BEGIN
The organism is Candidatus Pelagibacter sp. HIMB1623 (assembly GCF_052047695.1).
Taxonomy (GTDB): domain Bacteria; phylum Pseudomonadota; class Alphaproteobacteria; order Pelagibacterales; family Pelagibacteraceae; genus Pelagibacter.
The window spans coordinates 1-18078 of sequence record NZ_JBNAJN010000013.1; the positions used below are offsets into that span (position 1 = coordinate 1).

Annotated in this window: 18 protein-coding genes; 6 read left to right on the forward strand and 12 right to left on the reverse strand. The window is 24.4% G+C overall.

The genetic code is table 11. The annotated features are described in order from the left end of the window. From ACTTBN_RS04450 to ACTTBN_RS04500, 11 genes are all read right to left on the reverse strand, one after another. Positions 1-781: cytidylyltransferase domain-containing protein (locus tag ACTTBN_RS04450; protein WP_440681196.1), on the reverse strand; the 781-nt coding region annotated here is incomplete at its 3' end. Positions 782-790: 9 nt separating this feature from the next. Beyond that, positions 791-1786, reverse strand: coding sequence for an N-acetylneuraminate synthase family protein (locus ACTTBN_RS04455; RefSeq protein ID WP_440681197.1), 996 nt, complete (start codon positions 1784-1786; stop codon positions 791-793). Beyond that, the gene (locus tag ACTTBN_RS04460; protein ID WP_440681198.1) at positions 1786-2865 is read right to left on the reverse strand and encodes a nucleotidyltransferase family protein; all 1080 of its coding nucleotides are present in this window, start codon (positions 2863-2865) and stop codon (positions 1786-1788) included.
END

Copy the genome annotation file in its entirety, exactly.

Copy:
The organism is Candidatus Pelagibacter sp. HIMB1623 (assembly GCF_052047695.1).
Taxonomy (GTDB): domain Bacteria; phylum Pseudomonadota; class Alphaproteobacteria; order Pelagibacterales; family Pelagibacteraceae; genus Pelagibacter.
The window spans coordinates 1-18078 of sequence record NZ_JBNAJN010000013.1; the positions used below are offsets into that span (position 1 = coordinate 1).

Annotated in this window: 18 protein-coding genes; 6 read left to right on the forward strand and 12 right to left on the reverse strand. The window is 24.4% G+C overall.

The genetic code is table 11. The annotated features are described in order from the left end of the window. From ACTTBN_RS04450 to ACTTBN_RS04500, 11 genes are all read right to left on the reverse strand, one after another. Positions 1-781: cytidylyltransferase domain-containing protein (locus tag ACTTBN_RS04450; protein WP_440681196.1), on the reverse strand; the 781-nt coding region annotated here is incomplete at its 3' end. Positions 782-790: 9 nt separating this feature from the next. Beyond that, positions 791-1786, reverse strand: coding sequence for an N-acetylneuraminate synthase family protein (locus ACTTBN_RS04455; RefSeq protein ID WP_440681197.1), 996 nt, complete (start codon positions 1784-1786; stop codon positions 791-793). Beyond that, the gene (locus tag ACTTBN_RS04460; protein ID WP_440681198.1) at positions 1786-2865 is read right to left on the reverse strand and encodes a nucleotidyltransferase family protein; all 1080 of its coding nucleotides are present in this window, start codon (positions 2863-2865) and stop codon (positions 1786-1788) included.